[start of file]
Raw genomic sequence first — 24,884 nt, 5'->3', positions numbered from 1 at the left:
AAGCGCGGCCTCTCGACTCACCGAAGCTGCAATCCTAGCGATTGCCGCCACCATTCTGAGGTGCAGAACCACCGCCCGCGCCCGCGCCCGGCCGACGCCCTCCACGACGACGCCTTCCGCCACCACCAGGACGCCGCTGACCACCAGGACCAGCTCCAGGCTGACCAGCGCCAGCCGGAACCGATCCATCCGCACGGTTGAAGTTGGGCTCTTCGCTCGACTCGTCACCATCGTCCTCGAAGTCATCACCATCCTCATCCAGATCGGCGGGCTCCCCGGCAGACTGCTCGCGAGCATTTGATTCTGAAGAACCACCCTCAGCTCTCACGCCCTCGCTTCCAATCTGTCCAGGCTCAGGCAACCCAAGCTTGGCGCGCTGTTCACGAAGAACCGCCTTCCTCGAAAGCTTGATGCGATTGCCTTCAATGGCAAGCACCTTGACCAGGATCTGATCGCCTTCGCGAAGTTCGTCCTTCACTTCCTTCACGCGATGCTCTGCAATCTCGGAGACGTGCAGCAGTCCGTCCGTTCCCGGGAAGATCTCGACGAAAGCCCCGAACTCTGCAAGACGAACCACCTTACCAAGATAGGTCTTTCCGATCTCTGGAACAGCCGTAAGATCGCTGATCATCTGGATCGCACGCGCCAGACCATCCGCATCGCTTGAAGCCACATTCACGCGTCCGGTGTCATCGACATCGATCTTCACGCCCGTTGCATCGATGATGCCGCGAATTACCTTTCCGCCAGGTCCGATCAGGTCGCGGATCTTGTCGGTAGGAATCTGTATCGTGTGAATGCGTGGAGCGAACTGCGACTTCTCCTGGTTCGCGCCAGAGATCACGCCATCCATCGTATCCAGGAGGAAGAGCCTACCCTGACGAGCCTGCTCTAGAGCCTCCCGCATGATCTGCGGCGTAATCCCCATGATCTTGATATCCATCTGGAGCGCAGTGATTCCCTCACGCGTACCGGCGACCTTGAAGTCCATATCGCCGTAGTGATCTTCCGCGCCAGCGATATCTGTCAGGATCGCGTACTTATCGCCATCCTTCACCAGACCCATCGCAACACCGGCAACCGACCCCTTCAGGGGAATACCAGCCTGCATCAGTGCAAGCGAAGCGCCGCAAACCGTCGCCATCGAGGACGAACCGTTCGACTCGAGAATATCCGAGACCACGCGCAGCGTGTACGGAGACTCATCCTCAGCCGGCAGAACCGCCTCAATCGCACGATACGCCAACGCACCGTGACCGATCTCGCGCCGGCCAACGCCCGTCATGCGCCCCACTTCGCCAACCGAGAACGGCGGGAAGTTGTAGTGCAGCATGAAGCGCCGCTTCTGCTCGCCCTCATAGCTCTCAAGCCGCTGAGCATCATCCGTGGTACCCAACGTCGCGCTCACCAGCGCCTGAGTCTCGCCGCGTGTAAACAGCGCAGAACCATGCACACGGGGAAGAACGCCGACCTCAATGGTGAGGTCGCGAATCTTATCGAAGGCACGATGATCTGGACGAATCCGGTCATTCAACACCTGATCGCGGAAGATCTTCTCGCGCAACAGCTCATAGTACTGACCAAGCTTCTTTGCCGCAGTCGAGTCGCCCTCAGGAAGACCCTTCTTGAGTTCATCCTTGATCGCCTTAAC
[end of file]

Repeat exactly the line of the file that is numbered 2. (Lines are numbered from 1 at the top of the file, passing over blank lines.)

AAGCGCGGCCTCTCGACTCACCGAAGCTGCAATCCTAGCGATTGCCGCCACCATTCTGAGGTGCAGAACCACCGCCCGCGCCCGCGCCCGGCCGACGCCCTCCACGACGACGCCTTCCGCCACCACCAGGACGCCGCTGACCACCAGGACCAGCTCCAGGCTGACCAGCGCCAGCCGGAACCGATCCATCCGCACGGTTGAAGTTGGGCTCTTCGCTCGACTCGTCACCATCGTCCTCGAAGTCATCACCATCCTCATCCAGATCGGCGGGCTCCCCGGCAGACTGCTCGCGAGCATTTGATTCTGAAGAACCACCCTCAGCTCTCACGCCCTCGCTTCCAATCTGTCCAGGCTCAGGCAACCCAAGCTTGGCGCGCTGTTCACGAAGAACCGCCTTCCTCGAAAGCTTGATGCGATTGCCTTCAATGGCAAGCACCTTGACCAGGATCTGATCGCCTTCGCGAAGTTCGTCCTTCACTTCCTTCACGCGATGCTCTGCAATCTCGGAGACGTGCAGCAGTCCGTCCGTTCCCGGGAAGATCTCGACGAAAGCCCCGAACTCTGCAAGACGAACCACCTTACCAAGATAGGTCTTTCCGATCTCTGGAACAGCCGTAAGATCGCTGATCATCTGGATCGCACGCGCCAGACCATCCGCATCGCTTGAAGCCACATTCACGCGTCCGGTGTCATCGACATCGATCTTCACGCCCGTTGCATCGATGATGCCGCGAATTACCTTTCCGCCAGGTCCGATCAGGTCGCGGATCTTGTCGGTAGGAATCTGTATCGTGTGAATGCGTGGAGCGAACTGCGACTTCTCCTGGTTCGCGCCAGAGATCACGCCATCCATCGTATCCAGGAGGAAGAGCCTACCCTGACGAGCCTGCTCTAGAGCCTCCCGCATGATCTGCGGCGTAATCCCCATGATCTTGATATCCATCTGGAGCGCAGTGATTCCCTCACGCGTACCGGCGACCTTGAAGTCCATATCGCCGTAGTGATCTTCCGCGCCAGCGATATCTGTCAGGATCGCGTACTTATCGCCATCCTTCACCAGACCCATCGCAACACCGGCAACCGACCCCTTCAGGGGAATACCAGCCTGCATCAGTGCAAGCGAAGCGCCGCAAACCGTCGCCATCGAGGACGAACCGTTCGACTCGAGAATATCCGAGACCACGCGCAGCGTGTACGGAGACTCATCCTCAGCCGGCAGAACCGCCTCAATCGCACGATACGCCAACGCACCGTGACCGATCTCGCGCCGGCCAACGCCCGTCATGCGCCCCACTTCGCCAACCGAGAACGGCGGGAAGTTGTAGTGCAGCATGAAGCGCCGCTTCTGCTCGCCCTCATAGCTCTCAAGCCGCTGAGCATCATCCGTGGTACCCAACGTCGCGCTCACCAGCGCCTGAGTCTCGCCGCGTGTAAACAGCGCAGAACCATGCACACGGGGAAGAACGCCGACCTCAATGGTGAGGTCGCGAATCTTATCGAAGGCACGATGATCTGGACGAATCCGGTCATTCAACACCTGATCGCGGAAGATCTTCTCGCGCAACAGCTCATAGTACTGACCAAGCTTCTTTGCCGCAGTCGAGTCGCCCTCAGGAAGACCCTTCTTGAGTTCATCCTTGATCGCCTTAAC